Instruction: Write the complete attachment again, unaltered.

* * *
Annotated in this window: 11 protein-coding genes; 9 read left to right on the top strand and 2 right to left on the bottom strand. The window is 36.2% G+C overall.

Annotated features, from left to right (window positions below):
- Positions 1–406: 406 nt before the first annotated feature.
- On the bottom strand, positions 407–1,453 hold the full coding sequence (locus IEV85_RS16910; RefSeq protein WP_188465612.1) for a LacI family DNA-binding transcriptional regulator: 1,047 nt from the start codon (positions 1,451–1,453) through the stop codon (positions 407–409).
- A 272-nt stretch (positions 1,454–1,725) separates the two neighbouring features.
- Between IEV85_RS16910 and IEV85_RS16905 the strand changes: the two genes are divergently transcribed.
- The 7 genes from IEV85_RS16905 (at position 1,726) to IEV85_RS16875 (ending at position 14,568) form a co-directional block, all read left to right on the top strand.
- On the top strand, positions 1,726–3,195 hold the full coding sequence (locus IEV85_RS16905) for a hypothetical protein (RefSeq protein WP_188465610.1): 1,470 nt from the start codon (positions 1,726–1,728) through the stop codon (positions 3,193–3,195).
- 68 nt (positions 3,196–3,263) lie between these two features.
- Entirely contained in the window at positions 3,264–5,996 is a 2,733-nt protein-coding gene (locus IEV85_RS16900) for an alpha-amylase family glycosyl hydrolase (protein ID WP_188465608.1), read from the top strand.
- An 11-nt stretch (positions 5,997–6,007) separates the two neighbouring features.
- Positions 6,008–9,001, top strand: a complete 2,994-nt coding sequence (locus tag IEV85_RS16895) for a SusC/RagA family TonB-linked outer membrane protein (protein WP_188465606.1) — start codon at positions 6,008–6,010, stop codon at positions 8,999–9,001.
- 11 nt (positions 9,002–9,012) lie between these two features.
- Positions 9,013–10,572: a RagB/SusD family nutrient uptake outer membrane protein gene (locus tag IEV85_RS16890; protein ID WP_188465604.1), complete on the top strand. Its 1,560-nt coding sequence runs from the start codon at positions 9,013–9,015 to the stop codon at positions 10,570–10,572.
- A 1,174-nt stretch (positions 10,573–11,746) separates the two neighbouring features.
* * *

Annotated in this window: 11 protein-coding genes; 9 read left to right on the top strand and 2 right to left on the bottom strand. The window is 36.2% G+C overall.

Annotated features, from left to right (window positions below):
- Positions 1–406: 406 nt before the first annotated feature.
- On the bottom strand, positions 407–1,453 hold the full coding sequence (locus IEV85_RS16910; RefSeq protein WP_188465612.1) for a LacI family DNA-binding transcriptional regulator: 1,047 nt from the start codon (positions 1,451–1,453) through the stop codon (positions 407–409).
- A 272-nt stretch (positions 1,454–1,725) separates the two neighbouring features.
- Between IEV85_RS16910 and IEV85_RS16905 the strand changes: the two genes are divergently transcribed.
- The 7 genes from IEV85_RS16905 (at position 1,726) to IEV85_RS16875 (ending at position 14,568) form a co-directional block, all read left to right on the top strand.
- On the top strand, positions 1,726–3,195 hold the full coding sequence (locus IEV85_RS16905) for a hypothetical protein (RefSeq protein WP_188465610.1): 1,470 nt from the start codon (positions 1,726–1,728) through the stop codon (positions 3,193–3,195).
- 68 nt (positions 3,196–3,263) lie between these two features.
- Entirely contained in the window at positions 3,264–5,996 is a 2,733-nt protein-coding gene (locus IEV85_RS16900) for an alpha-amylase family glycosyl hydrolase (protein ID WP_188465608.1), read from the top strand.
- An 11-nt stretch (positions 5,997–6,007) separates the two neighbouring features.
- Positions 6,008–9,001, top strand: a complete 2,994-nt coding sequence (locus tag IEV85_RS16895) for a SusC/RagA family TonB-linked outer membrane protein (protein WP_188465606.1) — start codon at positions 6,008–6,010, stop codon at positions 8,999–9,001.
- 11 nt (positions 9,002–9,012) lie between these two features.
- Positions 9,013–10,572: a RagB/SusD family nutrient uptake outer membrane protein gene (locus tag IEV85_RS16890; protein ID WP_188465604.1), complete on the top strand. Its 1,560-nt coding sequence runs from the start codon at positions 9,013–9,015 to the stop codon at positions 10,570–10,572.
- A 1,174-nt stretch (positions 10,573–11,746) separates the two neighbouring features.